Biodiesel: How It's Made, Environmental Impact, Where to Find a Fueling Station, and More

Self-service gas pump with soy biodiesel label on it and a truck in the background

United Soybean Board / Flickr / CC BY 2.0

Ed. note: This is the first post in a series TreeHugger is writing to provide basic information about important ideas, materials and technologies for new greenies (or those who just need a quick refresher). This entry is about biodiesel; read on and stay tuned!

What Is Biodiesel Made From?

Usually derived from vegetable oils -- soy is very popular these days, but animal fats can also be used -- biodiesel is made through a chemical process called transesterification which essentially splits the oil into two parts: alkyl esters and glycerine; the esters are the fuel, while the leftover glycerine is often used to make soap and other beauty products. Both virgin and waste oil (often collected from restaurants) can be used in this process with equally good results. The fuel can be produced domestically, from seed to pump, and is non-toxic and biodegradable. Biodiesel typically produces about 60% less net carbon dioxide emissions than petroleum-based diesel, as it is itself (partially, at least) produced from atmospheric carbon dioxide via photosynthesis in plants.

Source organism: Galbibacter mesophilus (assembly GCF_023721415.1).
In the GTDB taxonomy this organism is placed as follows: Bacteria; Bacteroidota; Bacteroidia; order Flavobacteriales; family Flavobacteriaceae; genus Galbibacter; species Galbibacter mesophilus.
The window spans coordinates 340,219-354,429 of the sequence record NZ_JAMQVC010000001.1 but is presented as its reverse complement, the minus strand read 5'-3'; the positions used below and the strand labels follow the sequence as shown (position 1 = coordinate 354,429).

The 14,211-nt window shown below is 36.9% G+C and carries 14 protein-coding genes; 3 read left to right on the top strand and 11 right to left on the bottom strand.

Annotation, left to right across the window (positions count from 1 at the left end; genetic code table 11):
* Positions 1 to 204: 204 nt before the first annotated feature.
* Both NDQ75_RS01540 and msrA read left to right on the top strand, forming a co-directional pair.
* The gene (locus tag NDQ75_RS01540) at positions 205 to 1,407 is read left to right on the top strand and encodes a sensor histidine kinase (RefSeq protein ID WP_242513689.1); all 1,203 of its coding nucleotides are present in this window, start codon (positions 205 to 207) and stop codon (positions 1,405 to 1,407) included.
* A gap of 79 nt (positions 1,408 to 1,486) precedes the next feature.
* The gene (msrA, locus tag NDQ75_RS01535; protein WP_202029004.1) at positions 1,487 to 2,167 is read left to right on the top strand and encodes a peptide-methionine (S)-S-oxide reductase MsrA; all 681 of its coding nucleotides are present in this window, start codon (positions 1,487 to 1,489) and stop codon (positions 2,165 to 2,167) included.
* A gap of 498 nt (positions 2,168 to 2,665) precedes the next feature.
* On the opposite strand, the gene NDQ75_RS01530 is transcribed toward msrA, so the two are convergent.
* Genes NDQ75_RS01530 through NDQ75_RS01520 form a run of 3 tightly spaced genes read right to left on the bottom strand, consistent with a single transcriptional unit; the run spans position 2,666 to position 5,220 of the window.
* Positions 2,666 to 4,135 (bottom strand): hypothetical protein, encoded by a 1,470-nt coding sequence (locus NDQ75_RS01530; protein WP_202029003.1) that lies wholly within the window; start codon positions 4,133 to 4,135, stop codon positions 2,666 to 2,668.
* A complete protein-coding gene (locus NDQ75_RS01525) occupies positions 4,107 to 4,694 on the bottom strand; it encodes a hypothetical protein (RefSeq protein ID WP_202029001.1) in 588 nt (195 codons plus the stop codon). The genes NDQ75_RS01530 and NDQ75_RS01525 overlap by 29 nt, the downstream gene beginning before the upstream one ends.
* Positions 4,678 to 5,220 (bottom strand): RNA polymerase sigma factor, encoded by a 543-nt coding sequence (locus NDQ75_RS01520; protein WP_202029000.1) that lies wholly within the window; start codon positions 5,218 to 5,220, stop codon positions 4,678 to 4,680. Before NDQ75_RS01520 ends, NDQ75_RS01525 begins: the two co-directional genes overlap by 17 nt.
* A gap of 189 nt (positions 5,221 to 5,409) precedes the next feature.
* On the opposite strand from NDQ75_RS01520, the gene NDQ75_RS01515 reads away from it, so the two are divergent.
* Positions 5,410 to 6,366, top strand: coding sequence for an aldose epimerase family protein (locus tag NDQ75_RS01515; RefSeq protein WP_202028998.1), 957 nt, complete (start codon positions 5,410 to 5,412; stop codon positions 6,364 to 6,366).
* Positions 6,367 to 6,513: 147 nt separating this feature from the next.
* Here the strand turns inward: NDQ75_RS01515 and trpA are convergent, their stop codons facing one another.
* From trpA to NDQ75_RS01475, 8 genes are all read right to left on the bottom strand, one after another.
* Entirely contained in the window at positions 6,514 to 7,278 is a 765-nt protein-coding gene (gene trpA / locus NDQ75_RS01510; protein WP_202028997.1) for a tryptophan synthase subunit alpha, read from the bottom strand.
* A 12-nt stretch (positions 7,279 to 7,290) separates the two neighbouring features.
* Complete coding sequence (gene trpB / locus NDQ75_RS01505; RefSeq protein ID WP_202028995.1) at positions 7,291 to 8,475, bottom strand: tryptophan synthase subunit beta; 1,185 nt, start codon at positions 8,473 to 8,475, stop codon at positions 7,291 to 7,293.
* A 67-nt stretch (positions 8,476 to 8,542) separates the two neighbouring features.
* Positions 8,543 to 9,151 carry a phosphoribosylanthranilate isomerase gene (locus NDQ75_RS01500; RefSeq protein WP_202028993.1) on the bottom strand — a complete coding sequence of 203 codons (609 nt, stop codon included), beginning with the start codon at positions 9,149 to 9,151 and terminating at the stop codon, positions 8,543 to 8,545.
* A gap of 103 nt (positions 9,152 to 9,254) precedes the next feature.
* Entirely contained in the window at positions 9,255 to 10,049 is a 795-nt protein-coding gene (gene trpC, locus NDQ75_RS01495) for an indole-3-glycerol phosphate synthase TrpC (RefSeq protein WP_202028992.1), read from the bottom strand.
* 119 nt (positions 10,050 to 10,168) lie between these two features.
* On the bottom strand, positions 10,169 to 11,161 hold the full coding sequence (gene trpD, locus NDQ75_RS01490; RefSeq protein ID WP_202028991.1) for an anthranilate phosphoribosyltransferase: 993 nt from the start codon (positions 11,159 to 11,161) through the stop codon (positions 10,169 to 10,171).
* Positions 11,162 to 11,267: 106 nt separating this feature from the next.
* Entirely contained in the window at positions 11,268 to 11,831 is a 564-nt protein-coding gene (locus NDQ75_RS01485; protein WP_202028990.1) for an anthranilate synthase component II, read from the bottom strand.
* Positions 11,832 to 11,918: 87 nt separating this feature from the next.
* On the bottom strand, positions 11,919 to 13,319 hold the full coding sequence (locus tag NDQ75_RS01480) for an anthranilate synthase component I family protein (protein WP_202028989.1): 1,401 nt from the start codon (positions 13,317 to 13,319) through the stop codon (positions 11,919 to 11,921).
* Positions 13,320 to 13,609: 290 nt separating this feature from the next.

Biodiesel in Diesel Engines: No Conversion Needed

A common misconception is that engine modification is needed to use biodiesel. This is simply not true: any diesel engine can burn biodiesel without any modification; it’s a straight fill-up-and-go affair. This differs from both waste vegetable oil (WVO) and straight vegetable oil (SVO -- both coming later in this series), which is what biodiesel often starts its life as. Many biodiesel drivers do report a pleasant, French-fry-like smell coming from the tailpipe, though.

As it has become more popular, biodiesel has garnered high-level support from big names like Willie Nelson and Dave Matthews, and is becoming increasingly easy to find.